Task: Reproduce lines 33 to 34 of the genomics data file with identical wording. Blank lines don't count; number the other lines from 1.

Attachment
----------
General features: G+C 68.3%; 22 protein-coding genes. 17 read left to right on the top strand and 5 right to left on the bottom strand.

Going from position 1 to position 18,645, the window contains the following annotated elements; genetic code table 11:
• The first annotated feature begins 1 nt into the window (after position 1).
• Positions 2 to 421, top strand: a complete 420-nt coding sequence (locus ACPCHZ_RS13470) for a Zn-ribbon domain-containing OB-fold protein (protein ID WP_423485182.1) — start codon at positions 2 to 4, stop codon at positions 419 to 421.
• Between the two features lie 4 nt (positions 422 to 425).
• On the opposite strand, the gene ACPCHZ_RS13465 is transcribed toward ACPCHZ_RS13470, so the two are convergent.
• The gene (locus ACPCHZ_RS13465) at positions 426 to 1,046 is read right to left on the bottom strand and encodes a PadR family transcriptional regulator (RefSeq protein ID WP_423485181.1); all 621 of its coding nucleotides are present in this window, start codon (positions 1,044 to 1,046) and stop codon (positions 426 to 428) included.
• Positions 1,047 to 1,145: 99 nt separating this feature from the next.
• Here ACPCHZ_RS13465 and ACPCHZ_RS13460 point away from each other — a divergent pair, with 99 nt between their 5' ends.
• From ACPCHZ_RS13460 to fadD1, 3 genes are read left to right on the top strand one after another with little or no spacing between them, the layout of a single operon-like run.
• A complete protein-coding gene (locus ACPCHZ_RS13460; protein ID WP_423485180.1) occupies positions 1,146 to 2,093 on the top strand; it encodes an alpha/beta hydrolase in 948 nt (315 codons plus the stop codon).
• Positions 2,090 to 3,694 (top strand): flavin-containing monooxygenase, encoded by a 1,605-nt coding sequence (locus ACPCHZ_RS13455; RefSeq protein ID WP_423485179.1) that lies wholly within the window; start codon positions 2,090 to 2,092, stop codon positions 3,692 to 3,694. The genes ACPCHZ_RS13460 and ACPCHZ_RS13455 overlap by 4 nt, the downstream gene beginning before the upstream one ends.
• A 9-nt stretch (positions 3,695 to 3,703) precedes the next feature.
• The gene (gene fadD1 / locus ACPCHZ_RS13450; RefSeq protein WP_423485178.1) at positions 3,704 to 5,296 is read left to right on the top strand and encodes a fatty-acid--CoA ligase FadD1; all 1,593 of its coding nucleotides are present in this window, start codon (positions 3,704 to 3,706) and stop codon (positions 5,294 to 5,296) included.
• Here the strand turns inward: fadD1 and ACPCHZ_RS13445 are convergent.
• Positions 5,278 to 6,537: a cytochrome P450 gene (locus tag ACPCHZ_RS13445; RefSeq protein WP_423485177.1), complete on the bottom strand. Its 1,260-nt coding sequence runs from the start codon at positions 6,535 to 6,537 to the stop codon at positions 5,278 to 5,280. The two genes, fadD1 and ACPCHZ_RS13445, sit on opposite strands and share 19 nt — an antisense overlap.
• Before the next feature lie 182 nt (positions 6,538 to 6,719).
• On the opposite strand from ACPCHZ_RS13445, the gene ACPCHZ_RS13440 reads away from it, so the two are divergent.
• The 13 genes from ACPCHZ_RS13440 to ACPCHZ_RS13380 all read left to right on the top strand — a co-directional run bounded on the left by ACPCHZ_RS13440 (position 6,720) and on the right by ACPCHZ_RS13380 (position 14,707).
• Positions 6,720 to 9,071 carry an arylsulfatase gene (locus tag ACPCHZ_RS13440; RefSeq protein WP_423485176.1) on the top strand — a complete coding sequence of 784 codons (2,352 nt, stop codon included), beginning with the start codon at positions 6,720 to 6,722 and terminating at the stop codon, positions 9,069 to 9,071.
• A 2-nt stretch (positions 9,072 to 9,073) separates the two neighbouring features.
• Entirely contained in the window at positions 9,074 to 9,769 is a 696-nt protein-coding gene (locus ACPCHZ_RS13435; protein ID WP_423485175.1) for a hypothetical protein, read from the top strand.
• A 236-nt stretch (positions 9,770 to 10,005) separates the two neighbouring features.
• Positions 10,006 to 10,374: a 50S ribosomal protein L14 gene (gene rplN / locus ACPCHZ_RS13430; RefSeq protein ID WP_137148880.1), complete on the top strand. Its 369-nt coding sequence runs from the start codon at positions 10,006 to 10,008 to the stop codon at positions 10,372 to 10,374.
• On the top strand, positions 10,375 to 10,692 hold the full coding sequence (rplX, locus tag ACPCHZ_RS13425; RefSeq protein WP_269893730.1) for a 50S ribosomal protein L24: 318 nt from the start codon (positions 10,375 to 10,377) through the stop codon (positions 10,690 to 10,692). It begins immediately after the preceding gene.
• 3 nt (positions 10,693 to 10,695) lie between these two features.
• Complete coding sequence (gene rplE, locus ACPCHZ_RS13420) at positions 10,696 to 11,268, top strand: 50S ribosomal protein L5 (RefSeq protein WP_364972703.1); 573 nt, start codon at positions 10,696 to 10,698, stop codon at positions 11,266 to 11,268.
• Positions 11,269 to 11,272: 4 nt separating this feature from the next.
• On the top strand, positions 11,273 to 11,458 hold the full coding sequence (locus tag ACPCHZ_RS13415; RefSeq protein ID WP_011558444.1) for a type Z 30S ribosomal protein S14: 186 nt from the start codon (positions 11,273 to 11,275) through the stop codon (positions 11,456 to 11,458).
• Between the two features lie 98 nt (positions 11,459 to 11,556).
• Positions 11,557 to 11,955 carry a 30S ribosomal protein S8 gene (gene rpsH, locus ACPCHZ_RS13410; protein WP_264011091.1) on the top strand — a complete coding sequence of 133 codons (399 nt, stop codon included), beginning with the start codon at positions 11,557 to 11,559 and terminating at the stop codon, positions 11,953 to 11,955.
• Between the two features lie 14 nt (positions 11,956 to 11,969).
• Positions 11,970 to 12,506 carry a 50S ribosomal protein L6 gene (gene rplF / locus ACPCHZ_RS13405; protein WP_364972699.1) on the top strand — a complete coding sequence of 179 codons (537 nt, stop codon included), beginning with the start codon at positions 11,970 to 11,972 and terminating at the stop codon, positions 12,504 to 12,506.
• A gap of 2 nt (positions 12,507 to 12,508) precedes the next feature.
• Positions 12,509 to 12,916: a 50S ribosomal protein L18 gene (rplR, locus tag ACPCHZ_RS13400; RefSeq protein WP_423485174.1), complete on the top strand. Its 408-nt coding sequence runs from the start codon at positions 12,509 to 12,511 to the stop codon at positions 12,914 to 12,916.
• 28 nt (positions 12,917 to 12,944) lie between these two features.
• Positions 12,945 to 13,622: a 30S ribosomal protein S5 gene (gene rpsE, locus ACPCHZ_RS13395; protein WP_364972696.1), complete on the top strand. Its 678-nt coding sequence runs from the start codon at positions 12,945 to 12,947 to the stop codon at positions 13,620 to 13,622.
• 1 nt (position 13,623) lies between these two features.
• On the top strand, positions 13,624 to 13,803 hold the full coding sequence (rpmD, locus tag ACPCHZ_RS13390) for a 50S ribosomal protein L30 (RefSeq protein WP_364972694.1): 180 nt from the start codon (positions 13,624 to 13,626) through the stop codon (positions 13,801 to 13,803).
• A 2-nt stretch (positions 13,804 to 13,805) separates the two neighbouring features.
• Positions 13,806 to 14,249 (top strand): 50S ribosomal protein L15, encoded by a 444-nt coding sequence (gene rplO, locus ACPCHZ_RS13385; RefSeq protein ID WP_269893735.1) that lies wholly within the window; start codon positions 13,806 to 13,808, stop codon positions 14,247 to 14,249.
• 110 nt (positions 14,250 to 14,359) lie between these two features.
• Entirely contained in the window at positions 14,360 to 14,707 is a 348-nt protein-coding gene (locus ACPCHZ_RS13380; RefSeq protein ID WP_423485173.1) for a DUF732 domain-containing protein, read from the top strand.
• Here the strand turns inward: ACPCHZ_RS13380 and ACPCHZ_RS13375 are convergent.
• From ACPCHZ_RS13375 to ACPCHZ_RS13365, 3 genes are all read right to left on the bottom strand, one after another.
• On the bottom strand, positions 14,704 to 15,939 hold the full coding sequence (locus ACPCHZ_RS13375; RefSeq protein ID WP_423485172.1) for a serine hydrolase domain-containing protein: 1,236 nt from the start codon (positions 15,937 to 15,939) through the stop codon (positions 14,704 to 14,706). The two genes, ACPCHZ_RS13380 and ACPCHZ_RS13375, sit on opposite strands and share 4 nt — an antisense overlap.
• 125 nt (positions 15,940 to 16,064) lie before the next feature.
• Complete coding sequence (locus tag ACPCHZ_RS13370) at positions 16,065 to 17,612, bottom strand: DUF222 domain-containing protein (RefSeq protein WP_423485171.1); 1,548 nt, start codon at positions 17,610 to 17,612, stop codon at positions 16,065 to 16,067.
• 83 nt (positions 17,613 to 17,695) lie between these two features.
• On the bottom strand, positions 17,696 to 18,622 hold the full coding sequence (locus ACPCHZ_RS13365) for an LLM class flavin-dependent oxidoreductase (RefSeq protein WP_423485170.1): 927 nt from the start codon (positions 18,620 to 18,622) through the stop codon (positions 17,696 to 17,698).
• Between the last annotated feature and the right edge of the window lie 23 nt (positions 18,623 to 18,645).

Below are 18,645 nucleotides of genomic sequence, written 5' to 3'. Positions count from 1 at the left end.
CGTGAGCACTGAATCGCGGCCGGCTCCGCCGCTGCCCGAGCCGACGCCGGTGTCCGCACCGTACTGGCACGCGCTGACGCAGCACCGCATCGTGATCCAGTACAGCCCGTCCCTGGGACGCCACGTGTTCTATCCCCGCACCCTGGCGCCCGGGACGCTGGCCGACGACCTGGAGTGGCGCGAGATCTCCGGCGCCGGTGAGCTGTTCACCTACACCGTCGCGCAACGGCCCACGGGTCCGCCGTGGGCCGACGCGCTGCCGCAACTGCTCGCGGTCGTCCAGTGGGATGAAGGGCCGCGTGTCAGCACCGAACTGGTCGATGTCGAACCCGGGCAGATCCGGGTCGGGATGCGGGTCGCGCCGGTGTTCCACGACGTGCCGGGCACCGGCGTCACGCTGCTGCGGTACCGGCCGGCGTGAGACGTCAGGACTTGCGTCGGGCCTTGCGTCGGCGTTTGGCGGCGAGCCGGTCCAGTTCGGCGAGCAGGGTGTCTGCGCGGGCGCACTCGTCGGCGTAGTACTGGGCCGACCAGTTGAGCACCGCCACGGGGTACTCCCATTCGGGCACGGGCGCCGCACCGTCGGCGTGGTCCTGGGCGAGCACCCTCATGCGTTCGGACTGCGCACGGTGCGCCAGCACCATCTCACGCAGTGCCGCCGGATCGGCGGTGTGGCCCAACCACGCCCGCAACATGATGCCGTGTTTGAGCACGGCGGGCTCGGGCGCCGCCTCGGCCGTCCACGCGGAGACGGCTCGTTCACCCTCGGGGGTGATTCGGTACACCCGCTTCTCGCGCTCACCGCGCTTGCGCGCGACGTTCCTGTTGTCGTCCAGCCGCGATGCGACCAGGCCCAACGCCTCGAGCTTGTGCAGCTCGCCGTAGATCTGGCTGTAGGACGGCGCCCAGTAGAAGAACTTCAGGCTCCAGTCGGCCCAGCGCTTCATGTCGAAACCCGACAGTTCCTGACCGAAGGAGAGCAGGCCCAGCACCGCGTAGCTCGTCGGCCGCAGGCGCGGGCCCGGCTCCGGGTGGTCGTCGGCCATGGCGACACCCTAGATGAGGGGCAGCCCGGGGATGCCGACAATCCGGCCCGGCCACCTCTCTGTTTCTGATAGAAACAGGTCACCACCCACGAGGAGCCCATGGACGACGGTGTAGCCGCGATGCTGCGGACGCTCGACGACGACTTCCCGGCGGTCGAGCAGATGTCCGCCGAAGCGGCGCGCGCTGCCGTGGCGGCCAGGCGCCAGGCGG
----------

• Positions 11,970 to 12,506 carry a 50S ribosomal protein L6 gene (gene rplF / locus ACPCHZ_RS13405; protein WP_364972699.1) on the top strand — a complete coding sequence of 179 codons (537 nt, stop codon included), beginning with the start codon at positions 11,970 to 11,972 and terminating at the stop codon, positions 12,504 to 12,506.
• A gap of 2 nt (positions 12,507 to 12,508) precedes the next feature.